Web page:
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Year : 2007  |  Volume : 20  |  Issue : 1  |  Page : 23

Application of the Health Belief Model for Osteoporosis Prevention among Middle School Girl Students, Garmsar, Iran

1 Department of Health Promotion and Education, Isfahan University of Medical Sciences, Isfahan, Iran
2 Semnan Health Center, Semnan, Iran

Correspondence Address:
S M Hazavehei
Hzar Jarib Ave., Department of Health Promotion and Education, School of Health, Isfahan University of Medical Sciences, Isfahan
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Source of Support: None, Conflict of Interest: None

PMID: 17647187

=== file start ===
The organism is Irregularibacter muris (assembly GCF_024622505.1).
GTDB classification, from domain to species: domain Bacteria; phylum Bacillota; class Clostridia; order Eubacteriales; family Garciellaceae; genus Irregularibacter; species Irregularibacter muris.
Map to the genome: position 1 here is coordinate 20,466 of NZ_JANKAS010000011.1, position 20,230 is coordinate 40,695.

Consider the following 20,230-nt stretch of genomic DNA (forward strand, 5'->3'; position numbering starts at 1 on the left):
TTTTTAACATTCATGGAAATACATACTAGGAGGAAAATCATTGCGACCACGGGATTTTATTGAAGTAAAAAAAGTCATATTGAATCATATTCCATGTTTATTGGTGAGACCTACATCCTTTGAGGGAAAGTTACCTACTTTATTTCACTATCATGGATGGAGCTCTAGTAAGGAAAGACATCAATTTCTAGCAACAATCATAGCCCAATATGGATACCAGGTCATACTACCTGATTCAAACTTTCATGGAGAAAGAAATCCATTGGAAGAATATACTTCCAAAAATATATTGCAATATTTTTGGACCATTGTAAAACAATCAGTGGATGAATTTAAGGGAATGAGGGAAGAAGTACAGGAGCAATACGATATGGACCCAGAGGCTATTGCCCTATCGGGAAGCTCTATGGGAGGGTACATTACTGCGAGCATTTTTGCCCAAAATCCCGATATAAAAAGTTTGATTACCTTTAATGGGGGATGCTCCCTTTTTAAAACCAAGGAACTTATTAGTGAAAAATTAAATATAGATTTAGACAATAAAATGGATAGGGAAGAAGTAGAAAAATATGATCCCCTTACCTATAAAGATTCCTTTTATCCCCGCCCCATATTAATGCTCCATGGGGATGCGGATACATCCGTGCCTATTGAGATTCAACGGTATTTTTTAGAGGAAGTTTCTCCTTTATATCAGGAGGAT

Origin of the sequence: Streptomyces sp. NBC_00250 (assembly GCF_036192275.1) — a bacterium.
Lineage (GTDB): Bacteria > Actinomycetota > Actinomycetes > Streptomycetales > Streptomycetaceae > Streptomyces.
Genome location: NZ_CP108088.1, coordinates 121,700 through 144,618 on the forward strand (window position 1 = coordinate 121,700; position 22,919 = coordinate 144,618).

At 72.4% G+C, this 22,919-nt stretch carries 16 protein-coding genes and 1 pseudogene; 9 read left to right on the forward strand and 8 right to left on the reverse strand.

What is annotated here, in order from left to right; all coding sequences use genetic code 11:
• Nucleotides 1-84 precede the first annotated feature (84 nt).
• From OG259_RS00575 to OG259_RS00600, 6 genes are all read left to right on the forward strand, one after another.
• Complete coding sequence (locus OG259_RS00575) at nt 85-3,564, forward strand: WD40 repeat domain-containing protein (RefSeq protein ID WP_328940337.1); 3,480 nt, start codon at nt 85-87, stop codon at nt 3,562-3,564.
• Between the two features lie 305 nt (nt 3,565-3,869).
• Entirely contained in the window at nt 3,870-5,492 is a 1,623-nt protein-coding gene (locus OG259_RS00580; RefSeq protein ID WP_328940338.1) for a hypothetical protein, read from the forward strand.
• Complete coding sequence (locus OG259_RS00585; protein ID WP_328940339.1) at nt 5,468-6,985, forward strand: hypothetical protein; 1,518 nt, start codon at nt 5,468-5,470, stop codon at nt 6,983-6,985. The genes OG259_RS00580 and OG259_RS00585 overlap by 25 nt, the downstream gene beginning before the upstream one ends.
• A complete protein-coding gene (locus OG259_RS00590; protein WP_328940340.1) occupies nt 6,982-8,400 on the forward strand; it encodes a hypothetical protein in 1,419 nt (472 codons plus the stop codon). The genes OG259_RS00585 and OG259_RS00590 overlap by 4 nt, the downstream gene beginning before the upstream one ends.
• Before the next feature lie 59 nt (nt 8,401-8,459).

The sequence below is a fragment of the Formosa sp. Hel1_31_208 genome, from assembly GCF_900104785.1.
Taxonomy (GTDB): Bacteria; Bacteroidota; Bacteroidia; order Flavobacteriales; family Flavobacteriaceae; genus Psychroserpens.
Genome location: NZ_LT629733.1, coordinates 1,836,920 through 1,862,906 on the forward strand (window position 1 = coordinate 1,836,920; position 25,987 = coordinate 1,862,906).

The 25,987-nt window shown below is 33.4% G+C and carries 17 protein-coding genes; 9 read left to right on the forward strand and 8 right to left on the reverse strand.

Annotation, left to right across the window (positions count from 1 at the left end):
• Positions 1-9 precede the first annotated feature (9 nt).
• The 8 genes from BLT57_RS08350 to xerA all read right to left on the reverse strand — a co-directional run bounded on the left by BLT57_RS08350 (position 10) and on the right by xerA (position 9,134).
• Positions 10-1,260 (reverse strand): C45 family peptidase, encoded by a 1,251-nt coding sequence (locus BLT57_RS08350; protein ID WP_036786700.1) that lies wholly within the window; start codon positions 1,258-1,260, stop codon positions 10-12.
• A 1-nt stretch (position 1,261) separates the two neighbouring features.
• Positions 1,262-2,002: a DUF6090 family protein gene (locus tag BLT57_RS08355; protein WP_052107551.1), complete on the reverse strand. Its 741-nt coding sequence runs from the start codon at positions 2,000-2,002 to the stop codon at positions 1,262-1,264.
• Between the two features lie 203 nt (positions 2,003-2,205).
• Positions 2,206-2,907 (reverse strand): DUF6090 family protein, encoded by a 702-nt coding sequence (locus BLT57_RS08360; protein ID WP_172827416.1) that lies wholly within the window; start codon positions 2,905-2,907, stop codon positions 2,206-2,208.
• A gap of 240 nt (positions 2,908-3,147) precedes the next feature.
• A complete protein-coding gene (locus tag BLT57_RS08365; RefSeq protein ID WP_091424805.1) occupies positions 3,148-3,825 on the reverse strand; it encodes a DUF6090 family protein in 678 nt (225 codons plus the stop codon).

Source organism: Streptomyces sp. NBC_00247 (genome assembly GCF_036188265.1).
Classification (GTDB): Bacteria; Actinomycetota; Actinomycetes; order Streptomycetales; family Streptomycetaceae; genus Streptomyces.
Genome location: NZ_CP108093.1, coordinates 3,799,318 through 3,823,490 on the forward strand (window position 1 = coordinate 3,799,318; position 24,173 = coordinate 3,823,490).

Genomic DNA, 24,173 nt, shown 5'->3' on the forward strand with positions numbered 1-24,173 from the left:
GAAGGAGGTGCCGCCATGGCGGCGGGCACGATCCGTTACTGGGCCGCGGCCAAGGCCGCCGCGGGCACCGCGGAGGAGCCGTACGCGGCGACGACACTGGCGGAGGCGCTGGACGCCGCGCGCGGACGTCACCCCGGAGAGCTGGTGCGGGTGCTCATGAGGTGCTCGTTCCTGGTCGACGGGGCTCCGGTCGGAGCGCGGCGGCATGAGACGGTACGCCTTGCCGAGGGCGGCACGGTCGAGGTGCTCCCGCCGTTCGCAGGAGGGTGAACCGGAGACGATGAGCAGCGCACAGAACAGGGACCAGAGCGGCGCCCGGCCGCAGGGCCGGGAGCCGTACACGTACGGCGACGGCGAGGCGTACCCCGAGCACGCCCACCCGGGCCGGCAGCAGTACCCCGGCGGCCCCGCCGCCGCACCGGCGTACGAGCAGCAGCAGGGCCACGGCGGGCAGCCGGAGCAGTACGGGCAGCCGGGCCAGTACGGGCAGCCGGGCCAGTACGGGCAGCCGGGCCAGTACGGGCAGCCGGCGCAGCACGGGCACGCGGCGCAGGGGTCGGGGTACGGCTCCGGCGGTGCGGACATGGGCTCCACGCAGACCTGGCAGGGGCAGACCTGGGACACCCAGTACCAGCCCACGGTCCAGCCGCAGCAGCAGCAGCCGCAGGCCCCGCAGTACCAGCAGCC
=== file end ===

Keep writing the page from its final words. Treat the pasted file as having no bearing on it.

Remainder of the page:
Introduction: Osteoporosis is a serious metabolic bone disorder that often results in hip fracture and is usually asymptomatic in its initial stages. Since the majority of bone formation occurs during childhood and adolescence, it is important to begin primary prevention at an early age, although the optimal way for instilling this preventive behavior in youth has not yet been defined. The purpose of this study was to assess the effectiveness of a health education intervention based on the Health Belief Model (HBM) in reducing the risk of osteoporosis development in female adolescents. Methods: The study population consisted of 206 female students from the middle schools of the city of Garmdsar, Iran. The students were randomly assigned to one of three groups. Students in Group 1, the experimental group, participated in two health education sessions of one hour, based on components of the HBM. Students in Group II took part in the traditional didactic health education curriculum on osteoporosis. Group III students had no specific educational program for osteoporosis prevention. Data were collected at three points: before the intervention, immediately after the intervention, and one month after the intervention. The data-gathering instrument was a validated and reliable questionnaire (67 questions) that was developed based on the following HBM domains: perceived susceptibility, perceived severity, perceived benefits, perceived barriers, cues to action, and health behavior action for osteoporosis prevention). Results: Group 1's pre-tests, post- tests and one month follow up tests revealed a significant increase in the students' mean scores in the domains of knowledge (about osteoporosis) (p<0.001), perceived susceptibility (p<0.001), perceived severity (p<0.001), and perceived benefits of reducing risk factors (p<0.001)), as well as taking health action (p<0.001). The mean scores of Group II only improved significantly in the domains of knowledge and perceived susceptibility (p<0.001). Group III showed no significant changes. Discussion and Conclusion: The findings of this study support the feasibility of a health education program based on HBM to induce behavior change for osteoporosis prevention in middle school females.

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